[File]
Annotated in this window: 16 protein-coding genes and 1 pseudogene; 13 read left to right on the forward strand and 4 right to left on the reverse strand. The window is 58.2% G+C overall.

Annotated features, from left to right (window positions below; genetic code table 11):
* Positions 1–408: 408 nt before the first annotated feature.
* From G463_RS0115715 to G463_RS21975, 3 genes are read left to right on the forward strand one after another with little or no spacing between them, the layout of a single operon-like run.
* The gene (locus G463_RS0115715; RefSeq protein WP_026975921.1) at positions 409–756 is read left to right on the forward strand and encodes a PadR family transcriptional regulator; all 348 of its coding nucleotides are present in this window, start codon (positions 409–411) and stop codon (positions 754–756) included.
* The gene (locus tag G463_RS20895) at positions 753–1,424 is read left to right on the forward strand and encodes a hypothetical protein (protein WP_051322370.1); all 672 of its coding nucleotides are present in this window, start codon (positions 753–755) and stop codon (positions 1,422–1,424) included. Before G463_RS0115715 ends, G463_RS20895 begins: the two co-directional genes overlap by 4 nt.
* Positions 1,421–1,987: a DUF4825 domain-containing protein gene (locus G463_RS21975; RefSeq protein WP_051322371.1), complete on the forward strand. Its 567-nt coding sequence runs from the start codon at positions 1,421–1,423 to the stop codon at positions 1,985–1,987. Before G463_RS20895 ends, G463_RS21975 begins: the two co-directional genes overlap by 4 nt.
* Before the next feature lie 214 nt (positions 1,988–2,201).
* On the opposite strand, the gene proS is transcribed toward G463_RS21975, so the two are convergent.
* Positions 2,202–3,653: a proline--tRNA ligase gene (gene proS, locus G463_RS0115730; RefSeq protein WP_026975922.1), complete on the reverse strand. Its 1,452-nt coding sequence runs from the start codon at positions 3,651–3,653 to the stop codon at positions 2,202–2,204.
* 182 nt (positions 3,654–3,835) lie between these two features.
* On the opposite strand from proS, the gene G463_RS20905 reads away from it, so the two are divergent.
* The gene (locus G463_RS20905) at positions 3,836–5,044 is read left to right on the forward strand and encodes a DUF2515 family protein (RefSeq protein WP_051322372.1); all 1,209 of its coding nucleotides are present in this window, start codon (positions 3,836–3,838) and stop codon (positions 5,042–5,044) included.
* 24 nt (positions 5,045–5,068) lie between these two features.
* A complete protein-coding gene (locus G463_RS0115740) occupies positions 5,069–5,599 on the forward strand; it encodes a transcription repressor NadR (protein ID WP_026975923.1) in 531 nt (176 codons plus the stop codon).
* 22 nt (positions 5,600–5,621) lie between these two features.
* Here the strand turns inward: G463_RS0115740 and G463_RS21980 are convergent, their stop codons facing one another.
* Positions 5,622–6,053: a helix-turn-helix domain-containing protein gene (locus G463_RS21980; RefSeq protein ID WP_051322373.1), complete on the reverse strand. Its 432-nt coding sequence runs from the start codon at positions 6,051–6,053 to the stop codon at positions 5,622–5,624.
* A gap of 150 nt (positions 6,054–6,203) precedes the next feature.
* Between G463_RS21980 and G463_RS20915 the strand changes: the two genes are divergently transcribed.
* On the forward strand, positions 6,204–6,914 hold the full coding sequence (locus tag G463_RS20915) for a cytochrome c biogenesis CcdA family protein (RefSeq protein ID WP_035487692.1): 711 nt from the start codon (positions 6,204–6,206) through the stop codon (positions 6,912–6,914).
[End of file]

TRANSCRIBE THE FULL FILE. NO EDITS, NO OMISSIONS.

Annotated in this window: 16 protein-coding genes and 1 pseudogene; 13 read left to right on the forward strand and 4 right to left on the reverse strand. The window is 58.2% G+C overall.

Annotated features, from left to right (window positions below; genetic code table 11):
* Positions 1–408: 408 nt before the first annotated feature.
* From G463_RS0115715 to G463_RS21975, 3 genes are read left to right on the forward strand one after another with little or no spacing between them, the layout of a single operon-like run.
* The gene (locus G463_RS0115715; RefSeq protein WP_026975921.1) at positions 409–756 is read left to right on the forward strand and encodes a PadR family transcriptional regulator; all 348 of its coding nucleotides are present in this window, start codon (positions 409–411) and stop codon (positions 754–756) included.
* The gene (locus tag G463_RS20895) at positions 753–1,424 is read left to right on the forward strand and encodes a hypothetical protein (protein WP_051322370.1); all 672 of its coding nucleotides are present in this window, start codon (positions 753–755) and stop codon (positions 1,422–1,424) included. Before G463_RS0115715 ends, G463_RS20895 begins: the two co-directional genes overlap by 4 nt.
* Positions 1,421–1,987: a DUF4825 domain-containing protein gene (locus G463_RS21975; RefSeq protein WP_051322371.1), complete on the forward strand. Its 567-nt coding sequence runs from the start codon at positions 1,421–1,423 to the stop codon at positions 1,985–1,987. Before G463_RS20895 ends, G463_RS21975 begins: the two co-directional genes overlap by 4 nt.
* Before the next feature lie 214 nt (positions 1,988–2,201).
* On the opposite strand, the gene proS is transcribed toward G463_RS21975, so the two are convergent.
* Positions 2,202–3,653: a proline--tRNA ligase gene (gene proS, locus G463_RS0115730; RefSeq protein WP_026975922.1), complete on the reverse strand. Its 1,452-nt coding sequence runs from the start codon at positions 3,651–3,653 to the stop codon at positions 2,202–2,204.
* 182 nt (positions 3,654–3,835) lie between these two features.
* On the opposite strand from proS, the gene G463_RS20905 reads away from it, so the two are divergent.
* The gene (locus G463_RS20905) at positions 3,836–5,044 is read left to right on the forward strand and encodes a DUF2515 family protein (RefSeq protein WP_051322372.1); all 1,209 of its coding nucleotides are present in this window, start codon (positions 3,836–3,838) and stop codon (positions 5,042–5,044) included.
* 24 nt (positions 5,045–5,068) lie between these two features.
* A complete protein-coding gene (locus G463_RS0115740) occupies positions 5,069–5,599 on the forward strand; it encodes a transcription repressor NadR (protein ID WP_026975923.1) in 531 nt (176 codons plus the stop codon).
* 22 nt (positions 5,600–5,621) lie between these two features.
* Here the strand turns inward: G463_RS0115740 and G463_RS21980 are convergent, their stop codons facing one another.
* Positions 5,622–6,053: a helix-turn-helix domain-containing protein gene (locus G463_RS21980; RefSeq protein ID WP_051322373.1), complete on the reverse strand. Its 432-nt coding sequence runs from the start codon at positions 6,051–6,053 to the stop codon at positions 5,622–5,624.
* A gap of 150 nt (positions 6,054–6,203) precedes the next feature.
* Between G463_RS21980 and G463_RS20915 the strand changes: the two genes are divergently transcribed.
* On the forward strand, positions 6,204–6,914 hold the full coding sequence (locus tag G463_RS20915) for a cytochrome c biogenesis CcdA family protein (RefSeq protein ID WP_035487692.1): 711 nt from the start codon (positions 6,204–6,206) through the stop codon (positions 6,912–6,914).